If using a UV light filtration system in an HVAC unit, it should be mounted next to and downstream of the evaporator coil, with light directed on both the cooling coil and the water drain pan under the coil, a prime breeding spot for spore germination. And while lamp placement and direction are exceedingly crucial to preventing bacteria growth, several other factors boost the effectiveness of UV lights in an HVAC including:
- Number of lights
- Temperature and humidity of the home
- Reflectivity of surrounding areas
These elements must be taken into consideration when selecting the right UV filtration approach for your HVAC system. UV lights should be used together with a high MERV-rated particle filter to remove inorganic particles such as dust or dander and should be changed monthly. Additionally, ductwork must be sealed and the entire HVAC system serviced annually.
The Reme Halo is my top pick for an HVAC UV system.
How Long Does It Take UV Light To Kill Mold?
Pros of Using UV Light To Kill Mold?
- Can kill mold more rapidly than other methods
- Should eradicate 99.9 percent of mold cells
- Pairs well with other mold removal and remediation efforts to ensure as close to 100% removal of mold spores.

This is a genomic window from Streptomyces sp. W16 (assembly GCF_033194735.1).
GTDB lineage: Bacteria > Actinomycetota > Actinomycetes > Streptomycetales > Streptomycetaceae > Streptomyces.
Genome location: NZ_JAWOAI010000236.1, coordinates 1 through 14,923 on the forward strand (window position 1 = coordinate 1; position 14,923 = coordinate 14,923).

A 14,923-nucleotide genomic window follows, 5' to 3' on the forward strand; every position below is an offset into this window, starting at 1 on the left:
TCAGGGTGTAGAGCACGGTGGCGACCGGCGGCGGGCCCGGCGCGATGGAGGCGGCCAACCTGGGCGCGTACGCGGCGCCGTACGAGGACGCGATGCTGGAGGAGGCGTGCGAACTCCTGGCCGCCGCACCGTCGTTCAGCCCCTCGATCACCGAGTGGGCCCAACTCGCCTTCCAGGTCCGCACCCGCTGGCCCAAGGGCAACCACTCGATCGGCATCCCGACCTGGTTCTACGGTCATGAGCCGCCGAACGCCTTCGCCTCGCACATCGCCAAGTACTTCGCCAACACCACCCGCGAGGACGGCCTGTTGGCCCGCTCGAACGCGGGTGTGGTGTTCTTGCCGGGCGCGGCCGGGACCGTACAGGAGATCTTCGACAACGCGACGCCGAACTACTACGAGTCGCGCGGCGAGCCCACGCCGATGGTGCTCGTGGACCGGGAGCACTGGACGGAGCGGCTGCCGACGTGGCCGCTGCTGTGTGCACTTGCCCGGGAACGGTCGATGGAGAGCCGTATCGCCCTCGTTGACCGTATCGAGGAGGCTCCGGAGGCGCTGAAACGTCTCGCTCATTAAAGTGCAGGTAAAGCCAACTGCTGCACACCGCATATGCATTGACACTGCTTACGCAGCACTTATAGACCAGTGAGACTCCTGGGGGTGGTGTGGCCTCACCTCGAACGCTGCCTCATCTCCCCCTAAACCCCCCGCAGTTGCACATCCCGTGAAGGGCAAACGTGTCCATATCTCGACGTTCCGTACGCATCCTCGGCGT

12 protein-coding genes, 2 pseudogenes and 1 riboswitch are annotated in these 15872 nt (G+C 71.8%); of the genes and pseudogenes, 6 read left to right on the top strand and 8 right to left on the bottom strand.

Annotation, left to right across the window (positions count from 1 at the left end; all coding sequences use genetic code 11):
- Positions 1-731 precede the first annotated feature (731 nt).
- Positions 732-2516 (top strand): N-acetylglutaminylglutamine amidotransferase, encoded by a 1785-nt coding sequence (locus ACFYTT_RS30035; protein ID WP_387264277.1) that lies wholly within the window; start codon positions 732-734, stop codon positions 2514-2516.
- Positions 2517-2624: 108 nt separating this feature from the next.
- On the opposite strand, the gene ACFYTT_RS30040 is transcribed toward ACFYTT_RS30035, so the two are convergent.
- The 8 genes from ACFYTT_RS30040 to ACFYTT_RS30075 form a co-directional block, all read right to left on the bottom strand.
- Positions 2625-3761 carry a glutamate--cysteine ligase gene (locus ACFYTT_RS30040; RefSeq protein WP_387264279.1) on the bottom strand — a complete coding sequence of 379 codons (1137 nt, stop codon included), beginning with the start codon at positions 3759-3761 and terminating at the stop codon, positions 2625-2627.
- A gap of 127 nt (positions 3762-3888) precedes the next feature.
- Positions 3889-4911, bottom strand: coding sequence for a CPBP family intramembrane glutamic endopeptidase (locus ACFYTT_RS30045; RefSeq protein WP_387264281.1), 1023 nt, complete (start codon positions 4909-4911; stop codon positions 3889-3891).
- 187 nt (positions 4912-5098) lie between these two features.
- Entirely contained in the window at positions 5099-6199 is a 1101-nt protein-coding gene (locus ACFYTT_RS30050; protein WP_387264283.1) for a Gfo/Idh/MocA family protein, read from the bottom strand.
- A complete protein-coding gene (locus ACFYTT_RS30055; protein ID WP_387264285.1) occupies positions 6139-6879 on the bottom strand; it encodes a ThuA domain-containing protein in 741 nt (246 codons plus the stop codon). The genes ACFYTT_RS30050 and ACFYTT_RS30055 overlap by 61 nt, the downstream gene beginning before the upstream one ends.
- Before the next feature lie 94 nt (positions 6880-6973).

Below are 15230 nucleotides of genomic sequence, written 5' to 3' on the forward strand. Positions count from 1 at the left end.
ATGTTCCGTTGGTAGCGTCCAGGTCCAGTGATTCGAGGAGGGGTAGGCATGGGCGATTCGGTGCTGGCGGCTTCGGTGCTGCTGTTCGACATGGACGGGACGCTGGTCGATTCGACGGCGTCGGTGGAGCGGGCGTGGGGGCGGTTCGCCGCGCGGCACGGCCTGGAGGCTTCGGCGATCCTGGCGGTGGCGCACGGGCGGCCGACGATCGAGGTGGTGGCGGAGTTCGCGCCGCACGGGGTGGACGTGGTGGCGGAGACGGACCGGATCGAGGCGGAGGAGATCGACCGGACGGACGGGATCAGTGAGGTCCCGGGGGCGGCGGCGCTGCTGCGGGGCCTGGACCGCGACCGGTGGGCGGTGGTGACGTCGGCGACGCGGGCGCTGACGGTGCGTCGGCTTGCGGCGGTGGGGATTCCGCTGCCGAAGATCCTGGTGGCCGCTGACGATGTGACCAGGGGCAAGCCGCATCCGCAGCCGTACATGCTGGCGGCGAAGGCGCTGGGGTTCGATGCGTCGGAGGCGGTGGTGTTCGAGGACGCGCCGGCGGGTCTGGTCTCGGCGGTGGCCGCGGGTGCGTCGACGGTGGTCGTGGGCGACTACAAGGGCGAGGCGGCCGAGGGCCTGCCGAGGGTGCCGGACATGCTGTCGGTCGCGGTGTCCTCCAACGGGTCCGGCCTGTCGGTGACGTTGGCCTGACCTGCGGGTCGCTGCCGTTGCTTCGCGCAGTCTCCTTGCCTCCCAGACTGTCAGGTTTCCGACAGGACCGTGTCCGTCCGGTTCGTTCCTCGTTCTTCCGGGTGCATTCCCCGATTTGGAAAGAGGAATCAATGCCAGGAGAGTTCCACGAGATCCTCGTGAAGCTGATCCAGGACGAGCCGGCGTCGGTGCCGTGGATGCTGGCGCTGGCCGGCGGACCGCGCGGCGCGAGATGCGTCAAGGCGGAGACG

Cons Of Using UV Light To Kill Mold?
The biggest con is that most household UV lamps don’t generate enough UV exposure to kill mold.
Even the EPA states: “If properly designed, ultraviolet germicidal irradiation (UVGI) cleaners that use ultraviolet radiation from UV lamps may destroy indoor biological pollutants such as viruses, bacteria, and some molds that are growing on the moist interiors of HVAC surfaces (e.g., cooling coils, drain pans, or ductwork). But typical UVGI cleaners used in homes have limited effectiveness in killing bacteria and molds. Effective destruction of some viruses and most mold and bacterial spores usually requires much higher UV exposure than is provided in a typical home unit. Furthermore, dead mold spores can still produce allergic reactions, so UVGI cleaners may not be effective in reducing allergy and asthma symptoms.”
Other disadvantages to using UV light to kill mold include:
- UV lights should not replace remediation. You must first remove as much moldy building material and mold growth as possible.
- These lights will need to be applied to every square inch of every surface the mold is on.
- UV lamp must be placed at the right distance for mold cells to be killed. UV light will not penetrate deeply enough to kill mold spores safely tucked away in porous surfaces, like drywall.
- The right type of UV light to kill mold is expensive.
- UV light is dangerous to the naked eye and can also cause sunburn.
But What If I Want To Use A UV To Remove Mold? Do You Have A Recommendation?
There are only two UV light available to the average consumer that I would recommend.
- VanOsdell, Douglas, and Foarde, Karin. Defining the Effectiveness of UV Lamps Installed in Circulating Air Ductwork. United States: N. p., 2002. Web. doi:10.2172/810964.
- FDA: UV Lights and Lamps: Ultraviolet-C Radiation, Disinfection, and Coronavirus
- United States Environmental Protection Agency: Does ultraviolet (UV) radiation from UV lamps kill mold?